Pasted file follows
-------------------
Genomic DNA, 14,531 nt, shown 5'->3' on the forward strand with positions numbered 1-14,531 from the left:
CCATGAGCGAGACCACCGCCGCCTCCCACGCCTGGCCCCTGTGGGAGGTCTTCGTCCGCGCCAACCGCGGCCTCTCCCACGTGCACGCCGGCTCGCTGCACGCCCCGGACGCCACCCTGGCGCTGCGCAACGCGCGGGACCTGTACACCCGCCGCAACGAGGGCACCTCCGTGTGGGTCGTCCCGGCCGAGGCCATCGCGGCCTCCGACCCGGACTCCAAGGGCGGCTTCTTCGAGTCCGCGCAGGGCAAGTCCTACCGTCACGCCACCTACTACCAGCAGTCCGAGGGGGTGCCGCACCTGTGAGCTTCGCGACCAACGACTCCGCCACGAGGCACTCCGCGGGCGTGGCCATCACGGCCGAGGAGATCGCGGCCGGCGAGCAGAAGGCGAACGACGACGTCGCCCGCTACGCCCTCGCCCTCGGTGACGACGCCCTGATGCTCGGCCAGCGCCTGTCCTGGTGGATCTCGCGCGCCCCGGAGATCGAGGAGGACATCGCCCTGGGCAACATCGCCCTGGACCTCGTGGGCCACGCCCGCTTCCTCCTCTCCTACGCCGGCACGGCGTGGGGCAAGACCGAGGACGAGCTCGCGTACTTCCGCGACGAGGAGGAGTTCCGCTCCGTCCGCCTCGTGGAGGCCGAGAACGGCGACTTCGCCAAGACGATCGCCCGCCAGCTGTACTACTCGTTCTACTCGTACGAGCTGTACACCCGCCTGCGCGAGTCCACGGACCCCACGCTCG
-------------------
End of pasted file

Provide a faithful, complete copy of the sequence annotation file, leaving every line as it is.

Genomic DNA, 14,531 nt, shown 5'->3' on the forward strand with positions numbered 1-14,531 from the left:
CCATGAGCGAGACCACCGCCGCCTCCCACGCCTGGCCCCTGTGGGAGGTCTTCGTCCGCGCCAACCGCGGCCTCTCCCACGTGCACGCCGGCTCGCTGCACGCCCCGGACGCCACCCTGGCGCTGCGCAACGCGCGGGACCTGTACACCCGCCGCAACGAGGGCACCTCCGTGTGGGTCGTCCCGGCCGAGGCCATCGCGGCCTCCGACCCGGACTCCAAGGGCGGCTTCTTCGAGTCCGCGCAGGGCAAGTCCTACCGTCACGCCACCTACTACCAGCAGTCCGAGGGGGTGCCGCACCTGTGAGCTTCGCGACCAACGACTCCGCCACGAGGCACTCCGCGGGCGTGGCCATCACGGCCGAGGAGATCGCGGCCGGCGAGCAGAAGGCGAACGACGACGTCGCCCGCTACGCCCTCGCCCTCGGTGACGACGCCCTGATGCTCGGCCAGCGCCTGTCCTGGTGGATCTCGCGCGCCCCGGAGATCGAGGAGGACATCGCCCTGGGCAACATCGCCCTGGACCTCGTGGGCCACGCCCGCTTCCTCCTCTCCTACGCCGGCACGGCGTGGGGCAAGACCGAGGACGAGCTCGCGTACTTCCGCGACGAGGAGGAGTTCCGCTCCGTCCGCCTCGTGGAGGCCGAGAACGGCGACTTCGCCAAGACGATCGCCCGCCAGCTGTACTACTCGTTCTACTCGTACGAGCTGTACACCCGCCTGCGCGAGTCCACGGACCCCACGCTCG